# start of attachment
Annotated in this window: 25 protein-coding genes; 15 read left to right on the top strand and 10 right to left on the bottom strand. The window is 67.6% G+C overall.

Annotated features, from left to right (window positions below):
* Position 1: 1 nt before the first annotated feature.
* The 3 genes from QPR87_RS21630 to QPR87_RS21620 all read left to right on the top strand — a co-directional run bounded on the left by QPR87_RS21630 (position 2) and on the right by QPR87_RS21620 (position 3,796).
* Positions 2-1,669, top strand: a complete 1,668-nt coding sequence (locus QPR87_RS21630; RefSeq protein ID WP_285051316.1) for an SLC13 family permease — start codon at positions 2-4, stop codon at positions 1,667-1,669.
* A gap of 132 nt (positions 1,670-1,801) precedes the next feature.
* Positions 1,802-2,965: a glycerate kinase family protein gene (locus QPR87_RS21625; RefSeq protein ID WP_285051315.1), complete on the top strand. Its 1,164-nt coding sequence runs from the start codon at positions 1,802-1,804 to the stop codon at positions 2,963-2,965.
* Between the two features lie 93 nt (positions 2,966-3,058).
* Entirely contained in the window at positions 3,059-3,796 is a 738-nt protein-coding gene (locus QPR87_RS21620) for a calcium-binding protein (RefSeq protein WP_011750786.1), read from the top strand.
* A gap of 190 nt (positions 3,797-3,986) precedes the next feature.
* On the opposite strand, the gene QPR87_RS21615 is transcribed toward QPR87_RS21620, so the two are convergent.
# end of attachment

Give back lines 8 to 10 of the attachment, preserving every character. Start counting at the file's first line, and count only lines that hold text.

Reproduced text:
* Between the two features lie 93 nt (positions 2,966-3,058).
* Entirely contained in the window at positions 3,059-3,796 is a 738-nt protein-coding gene (locus QPR87_RS21620) for a calcium-binding protein (RefSeq protein WP_011750786.1), read from the top strand.
* A gap of 190 nt (positions 3,797-3,986) precedes the next feature.